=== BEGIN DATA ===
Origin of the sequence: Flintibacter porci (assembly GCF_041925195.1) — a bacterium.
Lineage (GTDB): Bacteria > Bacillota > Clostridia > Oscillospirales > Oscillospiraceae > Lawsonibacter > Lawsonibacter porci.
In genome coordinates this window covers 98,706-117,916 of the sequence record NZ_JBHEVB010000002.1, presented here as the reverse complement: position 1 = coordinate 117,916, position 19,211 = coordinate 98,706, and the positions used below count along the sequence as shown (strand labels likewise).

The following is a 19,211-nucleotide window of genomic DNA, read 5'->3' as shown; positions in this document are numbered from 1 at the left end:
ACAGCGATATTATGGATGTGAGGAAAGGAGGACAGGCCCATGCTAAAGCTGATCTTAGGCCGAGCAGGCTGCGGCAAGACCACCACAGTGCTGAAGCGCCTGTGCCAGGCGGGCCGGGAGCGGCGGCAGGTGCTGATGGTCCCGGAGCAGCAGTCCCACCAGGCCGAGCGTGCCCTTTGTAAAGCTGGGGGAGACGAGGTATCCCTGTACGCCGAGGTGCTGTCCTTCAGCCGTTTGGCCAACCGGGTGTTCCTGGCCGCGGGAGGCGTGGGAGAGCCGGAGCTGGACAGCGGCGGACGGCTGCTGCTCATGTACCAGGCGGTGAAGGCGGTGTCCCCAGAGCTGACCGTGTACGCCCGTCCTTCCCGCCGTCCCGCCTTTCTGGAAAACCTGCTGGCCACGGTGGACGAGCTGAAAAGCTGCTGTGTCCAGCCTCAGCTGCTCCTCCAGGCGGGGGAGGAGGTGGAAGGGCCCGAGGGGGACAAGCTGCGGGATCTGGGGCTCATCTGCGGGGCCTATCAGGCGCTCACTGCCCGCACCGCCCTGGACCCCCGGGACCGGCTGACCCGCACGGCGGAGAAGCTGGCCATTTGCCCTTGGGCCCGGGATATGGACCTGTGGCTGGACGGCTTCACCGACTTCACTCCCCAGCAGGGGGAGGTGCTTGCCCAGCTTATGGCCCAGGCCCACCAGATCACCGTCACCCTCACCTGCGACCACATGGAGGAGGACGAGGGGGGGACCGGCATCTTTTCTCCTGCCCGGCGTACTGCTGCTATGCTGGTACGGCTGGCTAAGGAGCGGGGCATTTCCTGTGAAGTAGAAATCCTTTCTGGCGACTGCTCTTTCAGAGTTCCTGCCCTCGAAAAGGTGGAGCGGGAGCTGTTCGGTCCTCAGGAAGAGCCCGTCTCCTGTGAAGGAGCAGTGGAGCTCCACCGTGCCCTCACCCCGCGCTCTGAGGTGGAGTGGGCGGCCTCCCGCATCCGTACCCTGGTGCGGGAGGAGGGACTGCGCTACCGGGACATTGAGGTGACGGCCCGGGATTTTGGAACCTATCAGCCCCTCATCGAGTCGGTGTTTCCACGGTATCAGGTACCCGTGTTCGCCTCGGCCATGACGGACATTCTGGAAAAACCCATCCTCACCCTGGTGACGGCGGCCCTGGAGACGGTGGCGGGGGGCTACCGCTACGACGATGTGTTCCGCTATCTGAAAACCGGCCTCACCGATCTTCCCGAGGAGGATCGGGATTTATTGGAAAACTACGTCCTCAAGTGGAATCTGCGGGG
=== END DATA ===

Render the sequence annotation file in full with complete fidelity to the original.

Origin of the sequence: Flintibacter porci (assembly GCF_041925195.1) — a bacterium.
Lineage (GTDB): Bacteria > Bacillota > Clostridia > Oscillospirales > Oscillospiraceae > Lawsonibacter > Lawsonibacter porci.
In genome coordinates this window covers 98,706-117,916 of the sequence record NZ_JBHEVB010000002.1, presented here as the reverse complement: position 1 = coordinate 117,916, position 19,211 = coordinate 98,706, and the positions used below count along the sequence as shown (strand labels likewise).

The following is a 19,211-nucleotide window of genomic DNA, read 5'->3' as shown; positions in this document are numbered from 1 at the left end:
ACAGCGATATTATGGATGTGAGGAAAGGAGGACAGGCCCATGCTAAAGCTGATCTTAGGCCGAGCAGGCTGCGGCAAGACCACCACAGTGCTGAAGCGCCTGTGCCAGGCGGGCCGGGAGCGGCGGCAGGTGCTGATGGTCCCGGAGCAGCAGTCCCACCAGGCCGAGCGTGCCCTTTGTAAAGCTGGGGGAGACGAGGTATCCCTGTACGCCGAGGTGCTGTCCTTCAGCCGTTTGGCCAACCGGGTGTTCCTGGCCGCGGGAGGCGTGGGAGAGCCGGAGCTGGACAGCGGCGGACGGCTGCTGCTCATGTACCAGGCGGTGAAGGCGGTGTCCCCAGAGCTGACCGTGTACGCCCGTCCTTCCCGCCGTCCCGCCTTTCTGGAAAACCTGCTGGCCACGGTGGACGAGCTGAAAAGCTGCTGTGTCCAGCCTCAGCTGCTCCTCCAGGCGGGGGAGGAGGTGGAAGGGCCCGAGGGGGACAAGCTGCGGGATCTGGGGCTCATCTGCGGGGCCTATCAGGCGCTCACTGCCCGCACCGCCCTGGACCCCCGGGACCGGCTGACCCGCACGGCGGAGAAGCTGGCCATTTGCCCTTGGGCCCGGGATATGGACCTGTGGCTGGACGGCTTCACCGACTTCACTCCCCAGCAGGGGGAGGTGCTTGCCCAGCTTATGGCCCAGGCCCACCAGATCACCGTCACCCTCACCTGCGACCACATGGAGGAGGACGAGGGGGGGACCGGCATCTTTTCTCCTGCCCGGCGTACTGCTGCTATGCTGGTACGGCTGGCTAAGGAGCGGGGCATTTCCTGTGAAGTAGAAATCCTTTCTGGCGACTGCTCTTTCAGAGTTCCTGCCCTCGAAAAGGTGGAGCGGGAGCTGTTCGGTCCTCAGGAAGAGCCCGTCTCCTGTGAAGGAGCAGTGGAGCTCCACCGTGCCCTCACCCCGCGCTCTGAGGTGGAGTGGGCGGCCTCCCGCATCCGTACCCTGGTGCGGGAGGAGGGACTGCGCTACCGGGACATTGAGGTGACGGCCCGGGATTTTGGAACCTATCAGCCCCTCATCGAGTCGGTGTTTCCACGGTATCAGGTACCCGTGTTCGCCTCGGCCATGACGGACATTCTGGAAAAACCCATCCTCACCCTGGTGACGGCGGCCCTGGAGACGGTGGCGGGGGGCTACCGCTACGACGATGTGTTCCGCTATCTGAAAACCGGCCTCACCGATCTTCCCGAGGAGGATCGGGATTTATTGGAAAACTACGTCCTCAAGTGGAATCTGCGGGG